Climate scientists are working hard to predict what the weather will be in 20-,30-, or 50-years’ time. But that’s also little help for a re/insurer wanting to know what price to charge next year for the risk of a hurricane hitting Florida or a wildfire in California.
So, reinsurers are coming up with their own answers. Helped by extreme event attribution, a new school of climate science linking global warming with what’s happening to our everyday weather, they’re using cutting-edge scientific research and detailed comparisons of the catastrophe models’ predictions against how much they’ve paid out on recent natural disasters to understand what’s going on with the weather.
Swiss Re, for example, has a team of more than 50 climate experts working on its proprietary catastrophe models. It regularly updates these with the latest scientific research, some of which it commissions: it recently worked with Columbia University to understand the impact of climate change on North American hurricanes.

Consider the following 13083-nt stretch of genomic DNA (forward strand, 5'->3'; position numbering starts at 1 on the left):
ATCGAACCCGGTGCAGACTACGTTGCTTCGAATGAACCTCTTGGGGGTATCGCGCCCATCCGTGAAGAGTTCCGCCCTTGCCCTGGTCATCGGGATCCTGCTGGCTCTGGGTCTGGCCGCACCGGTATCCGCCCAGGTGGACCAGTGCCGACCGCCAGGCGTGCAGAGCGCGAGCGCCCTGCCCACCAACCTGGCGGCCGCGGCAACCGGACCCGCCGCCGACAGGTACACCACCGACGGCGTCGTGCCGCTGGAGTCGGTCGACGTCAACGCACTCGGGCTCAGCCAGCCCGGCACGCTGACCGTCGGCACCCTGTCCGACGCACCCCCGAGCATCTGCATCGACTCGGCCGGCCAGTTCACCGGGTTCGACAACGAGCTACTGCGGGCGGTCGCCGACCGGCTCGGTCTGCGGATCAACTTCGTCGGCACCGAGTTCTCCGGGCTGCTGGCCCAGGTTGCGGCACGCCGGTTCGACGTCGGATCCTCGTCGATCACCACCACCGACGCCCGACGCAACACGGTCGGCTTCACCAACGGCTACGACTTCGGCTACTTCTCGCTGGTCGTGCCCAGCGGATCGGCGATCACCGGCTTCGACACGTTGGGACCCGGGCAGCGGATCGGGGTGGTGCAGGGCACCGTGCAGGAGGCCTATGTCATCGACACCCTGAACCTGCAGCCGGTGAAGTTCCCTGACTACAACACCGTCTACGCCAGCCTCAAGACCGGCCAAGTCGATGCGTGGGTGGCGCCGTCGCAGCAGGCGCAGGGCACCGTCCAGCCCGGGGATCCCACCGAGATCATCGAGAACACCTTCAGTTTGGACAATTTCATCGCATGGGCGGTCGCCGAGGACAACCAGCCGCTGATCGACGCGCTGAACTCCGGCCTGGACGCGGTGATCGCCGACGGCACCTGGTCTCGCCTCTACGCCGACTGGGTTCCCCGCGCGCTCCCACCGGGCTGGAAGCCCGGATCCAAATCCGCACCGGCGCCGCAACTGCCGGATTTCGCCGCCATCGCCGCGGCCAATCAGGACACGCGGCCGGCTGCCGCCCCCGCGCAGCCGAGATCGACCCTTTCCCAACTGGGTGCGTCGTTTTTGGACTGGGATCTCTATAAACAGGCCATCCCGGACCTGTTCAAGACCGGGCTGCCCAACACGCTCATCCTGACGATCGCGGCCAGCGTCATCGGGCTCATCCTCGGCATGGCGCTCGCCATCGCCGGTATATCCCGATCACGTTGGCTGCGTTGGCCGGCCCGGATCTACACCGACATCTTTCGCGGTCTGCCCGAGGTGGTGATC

Uncovering The Everyday Signs of Climate Change
Re/insurers say their research reveals that climate change is already here.
Temperature-related climate extremes, such as more frequent and/or severe heat waves, can be attributed more robustly to anthropogenic climate change.
Ernst Rauch, Munich Re’s chief climate and geo scientist, says convective storms are worsening as a direct result of climate change. “These events are on the rise, as are the losses from them. An example is low pressure system Bernd. The total loss for our industry stands today at €9 billion, of which between €7 billion and €8 billion is from Germany alone. It’s a record, but it’s part of a trend that we have been noticing for decades.”
Although extreme event attribution is a relatively new discipline, Yordanka Velichkova, catastrophe perils portfolio lead at Swiss Re, says: “Temperature-related climate extremes, such as more frequent and/or severe heat waves, can be attributed more robustly to anthropogenic climate change compared to more dynamic atmospheric hazards such as tropical cyclones. Furthermore, researchers have been able to link, for example, the increase in wildfires in California with drought conditions that were most likely amplified by a warming climate.” The risk of more, and more devastating, wildfires in California has increased by 70-110%, Swiss Re says.